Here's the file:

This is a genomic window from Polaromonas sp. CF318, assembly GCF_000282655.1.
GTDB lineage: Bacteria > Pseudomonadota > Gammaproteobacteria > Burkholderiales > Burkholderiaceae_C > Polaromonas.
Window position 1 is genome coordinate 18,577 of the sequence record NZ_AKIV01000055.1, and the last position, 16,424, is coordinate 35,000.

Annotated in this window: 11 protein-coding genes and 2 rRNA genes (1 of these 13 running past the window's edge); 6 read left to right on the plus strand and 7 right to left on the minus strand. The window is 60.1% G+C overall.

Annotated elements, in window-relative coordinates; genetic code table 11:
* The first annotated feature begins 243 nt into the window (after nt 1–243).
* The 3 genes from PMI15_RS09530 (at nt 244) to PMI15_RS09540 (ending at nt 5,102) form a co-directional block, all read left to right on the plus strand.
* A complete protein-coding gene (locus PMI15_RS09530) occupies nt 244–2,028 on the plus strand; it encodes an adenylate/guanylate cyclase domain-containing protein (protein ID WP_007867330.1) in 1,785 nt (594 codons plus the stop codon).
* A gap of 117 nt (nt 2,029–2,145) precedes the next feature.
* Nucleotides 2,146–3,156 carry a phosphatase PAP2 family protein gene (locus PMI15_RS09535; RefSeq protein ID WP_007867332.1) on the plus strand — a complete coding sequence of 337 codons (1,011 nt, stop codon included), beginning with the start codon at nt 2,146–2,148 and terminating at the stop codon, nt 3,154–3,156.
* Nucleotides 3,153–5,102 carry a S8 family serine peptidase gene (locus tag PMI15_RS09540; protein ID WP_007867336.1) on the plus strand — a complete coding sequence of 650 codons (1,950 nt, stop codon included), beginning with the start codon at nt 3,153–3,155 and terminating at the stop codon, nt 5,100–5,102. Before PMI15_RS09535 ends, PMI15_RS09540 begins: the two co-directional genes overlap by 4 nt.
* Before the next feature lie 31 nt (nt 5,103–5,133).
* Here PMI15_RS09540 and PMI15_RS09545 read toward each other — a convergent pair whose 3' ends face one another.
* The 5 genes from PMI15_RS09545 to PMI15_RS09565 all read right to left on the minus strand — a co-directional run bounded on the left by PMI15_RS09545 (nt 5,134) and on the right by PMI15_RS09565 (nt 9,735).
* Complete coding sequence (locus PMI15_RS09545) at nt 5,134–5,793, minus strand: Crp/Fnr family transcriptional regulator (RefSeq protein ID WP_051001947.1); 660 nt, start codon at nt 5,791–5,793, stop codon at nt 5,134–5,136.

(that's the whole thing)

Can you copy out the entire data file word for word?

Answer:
This is a genomic window from Polaromonas sp. CF318, assembly GCF_000282655.1.
GTDB lineage: Bacteria > Pseudomonadota > Gammaproteobacteria > Burkholderiales > Burkholderiaceae_C > Polaromonas.
Window position 1 is genome coordinate 18,577 of the sequence record NZ_AKIV01000055.1, and the last position, 16,424, is coordinate 35,000.

Annotated in this window: 11 protein-coding genes and 2 rRNA genes (1 of these 13 running past the window's edge); 6 read left to right on the plus strand and 7 right to left on the minus strand. The window is 60.1% G+C overall.

Annotated elements, in window-relative coordinates; genetic code table 11:
* The first annotated feature begins 243 nt into the window (after nt 1–243).
* The 3 genes from PMI15_RS09530 (at nt 244) to PMI15_RS09540 (ending at nt 5,102) form a co-directional block, all read left to right on the plus strand.
* A complete protein-coding gene (locus PMI15_RS09530) occupies nt 244–2,028 on the plus strand; it encodes an adenylate/guanylate cyclase domain-containing protein (protein ID WP_007867330.1) in 1,785 nt (594 codons plus the stop codon).
* A gap of 117 nt (nt 2,029–2,145) precedes the next feature.
* Nucleotides 2,146–3,156 carry a phosphatase PAP2 family protein gene (locus PMI15_RS09535; RefSeq protein ID WP_007867332.1) on the plus strand — a complete coding sequence of 337 codons (1,011 nt, stop codon included), beginning with the start codon at nt 2,146–2,148 and terminating at the stop codon, nt 3,154–3,156.
* Nucleotides 3,153–5,102 carry a S8 family serine peptidase gene (locus tag PMI15_RS09540; protein ID WP_007867336.1) on the plus strand — a complete coding sequence of 650 codons (1,950 nt, stop codon included), beginning with the start codon at nt 3,153–3,155 and terminating at the stop codon, nt 5,100–5,102. Before PMI15_RS09535 ends, PMI15_RS09540 begins: the two co-directional genes overlap by 4 nt.
* Before the next feature lie 31 nt (nt 5,103–5,133).
* Here PMI15_RS09540 and PMI15_RS09545 read toward each other — a convergent pair whose 3' ends face one another.
* The 5 genes from PMI15_RS09545 to PMI15_RS09565 all read right to left on the minus strand — a co-directional run bounded on the left by PMI15_RS09545 (nt 5,134) and on the right by PMI15_RS09565 (nt 9,735).
* Complete coding sequence (locus PMI15_RS09545) at nt 5,134–5,793, minus strand: Crp/Fnr family transcriptional regulator (RefSeq protein ID WP_051001947.1); 660 nt, start codon at nt 5,791–5,793, stop codon at nt 5,134–5,136.